In a brief post on Apple’s Developer news site, the company announced that it is adding support for app bundles to the Mac App Store. According to the post:
…now, you can create app bundles for Mac apps or free apps that offer an auto-renewable subscription to access all apps in the bundle.
The post points to developer documentation on creating app bundles that that has been revised to mention Mac apps. The process for setting up a bundle, which will allow developers to offer up to 10 Mac apps as a single purchase, appears to be the same as it is for iOS developers. Unfortunately for those developers with iOS and macOS apps, it does not appear possible to create a mixed bundle of iOS and Mac apps.
Last week we linked to Marco Arment’s article critiquing Apple’s watch faces and calling for Apple to open up watch face design and development to third parties. By the next day, Steve Troughton-Smith had an Xcode project up and running that uses SpriteKit to simulate custom watch faces. Troughton-Smith posted pictures of the watch faces he created on Twitter, which drew a lot of interest from other developers.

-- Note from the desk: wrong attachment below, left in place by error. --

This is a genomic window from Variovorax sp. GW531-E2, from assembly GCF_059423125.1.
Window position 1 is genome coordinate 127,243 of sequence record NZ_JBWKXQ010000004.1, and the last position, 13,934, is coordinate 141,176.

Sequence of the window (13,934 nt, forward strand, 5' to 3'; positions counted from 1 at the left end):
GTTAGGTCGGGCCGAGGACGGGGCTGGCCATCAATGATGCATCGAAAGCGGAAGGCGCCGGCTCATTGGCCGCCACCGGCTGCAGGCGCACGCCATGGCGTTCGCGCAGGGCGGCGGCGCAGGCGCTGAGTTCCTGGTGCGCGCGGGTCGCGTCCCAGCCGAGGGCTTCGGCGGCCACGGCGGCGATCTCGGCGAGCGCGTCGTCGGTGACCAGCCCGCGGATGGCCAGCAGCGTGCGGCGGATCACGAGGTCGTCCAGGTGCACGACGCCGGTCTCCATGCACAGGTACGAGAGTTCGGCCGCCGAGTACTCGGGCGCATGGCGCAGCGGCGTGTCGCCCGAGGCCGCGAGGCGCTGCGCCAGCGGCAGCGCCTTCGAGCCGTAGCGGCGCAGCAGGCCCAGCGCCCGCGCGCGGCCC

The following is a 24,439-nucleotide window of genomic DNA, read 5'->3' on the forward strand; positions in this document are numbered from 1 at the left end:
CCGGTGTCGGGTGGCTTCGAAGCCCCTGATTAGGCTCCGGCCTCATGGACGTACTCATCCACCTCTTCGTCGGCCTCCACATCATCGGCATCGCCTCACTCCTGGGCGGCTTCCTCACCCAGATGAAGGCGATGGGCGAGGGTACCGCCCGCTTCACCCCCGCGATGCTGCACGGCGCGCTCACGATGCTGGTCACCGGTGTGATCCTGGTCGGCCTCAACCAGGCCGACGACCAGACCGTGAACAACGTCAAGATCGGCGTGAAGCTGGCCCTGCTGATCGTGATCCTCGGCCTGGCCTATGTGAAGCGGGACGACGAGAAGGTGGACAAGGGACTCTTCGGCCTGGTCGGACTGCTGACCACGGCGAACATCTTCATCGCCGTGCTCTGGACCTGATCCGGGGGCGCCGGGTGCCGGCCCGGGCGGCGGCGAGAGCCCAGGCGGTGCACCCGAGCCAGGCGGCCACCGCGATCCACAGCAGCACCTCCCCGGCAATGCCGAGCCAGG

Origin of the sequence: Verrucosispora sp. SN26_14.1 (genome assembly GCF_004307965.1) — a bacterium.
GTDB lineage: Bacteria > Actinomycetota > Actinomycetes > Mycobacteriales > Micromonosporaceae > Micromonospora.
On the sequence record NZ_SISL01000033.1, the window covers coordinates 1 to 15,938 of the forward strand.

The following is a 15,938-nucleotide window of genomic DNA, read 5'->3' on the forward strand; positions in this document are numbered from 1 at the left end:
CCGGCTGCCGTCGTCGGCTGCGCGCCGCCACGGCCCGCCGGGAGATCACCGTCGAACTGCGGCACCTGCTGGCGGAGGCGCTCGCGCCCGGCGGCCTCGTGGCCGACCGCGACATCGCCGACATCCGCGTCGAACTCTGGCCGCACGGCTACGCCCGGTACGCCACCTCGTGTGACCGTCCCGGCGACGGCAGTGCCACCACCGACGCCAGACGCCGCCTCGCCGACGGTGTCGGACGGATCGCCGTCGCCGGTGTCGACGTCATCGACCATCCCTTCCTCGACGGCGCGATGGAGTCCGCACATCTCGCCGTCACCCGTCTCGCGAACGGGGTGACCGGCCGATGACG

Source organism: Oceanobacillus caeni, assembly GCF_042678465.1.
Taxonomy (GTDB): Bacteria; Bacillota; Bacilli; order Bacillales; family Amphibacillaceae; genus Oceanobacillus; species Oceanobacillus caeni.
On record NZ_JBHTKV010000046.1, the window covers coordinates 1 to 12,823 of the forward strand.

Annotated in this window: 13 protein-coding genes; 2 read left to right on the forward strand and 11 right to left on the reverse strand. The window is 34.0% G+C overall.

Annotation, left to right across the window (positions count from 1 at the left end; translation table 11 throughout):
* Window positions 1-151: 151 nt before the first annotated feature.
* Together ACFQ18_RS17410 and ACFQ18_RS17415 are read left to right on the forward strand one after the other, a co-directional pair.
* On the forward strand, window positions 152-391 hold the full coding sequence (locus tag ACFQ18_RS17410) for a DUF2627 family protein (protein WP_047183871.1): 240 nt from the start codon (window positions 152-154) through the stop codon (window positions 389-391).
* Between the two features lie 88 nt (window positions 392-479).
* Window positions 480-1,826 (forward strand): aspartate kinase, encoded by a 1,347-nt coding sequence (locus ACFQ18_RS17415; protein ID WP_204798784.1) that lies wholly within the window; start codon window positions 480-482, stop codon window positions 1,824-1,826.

Troughton-Smith uploaded his watch face project to GitHub, and in the days that followed, developers, including David Smith, who’s been making Apple Watch apps for his health and fitness apps since the Series 0 was introduced, began playing with Troughton-Smith’s code. Writing about the experience on his website Smith said:
There is something delightful about solving a problem that is superficially so simple and constrained. The constraint leads to lots of opportunities for creative thinking. Ultimately you just need to communicate the time but how you do that can take countless different forms. It reminds me of the various ‘UI Playgrounds’ that have existed in app design. For a while it was twitter clients, then podcast players and weather apps.
I spent the weekend following along as Troughton-Smith, Smith, and others designed all manner of personalized watch faces. The experience reminds me of the flurry of activity and excitement during the first months after the iPhone was released when developers reverse-engineered Apple’s APIs to create the first jailbroken apps even before there was an App Store. Let’s hope that history repeats itself and Apple opens up watch face development to third parties like it did with apps.
Below and after the break, we’ve collected tweets following Troughton-Smith’s work and showing off some of the designs that have been created over the past several days.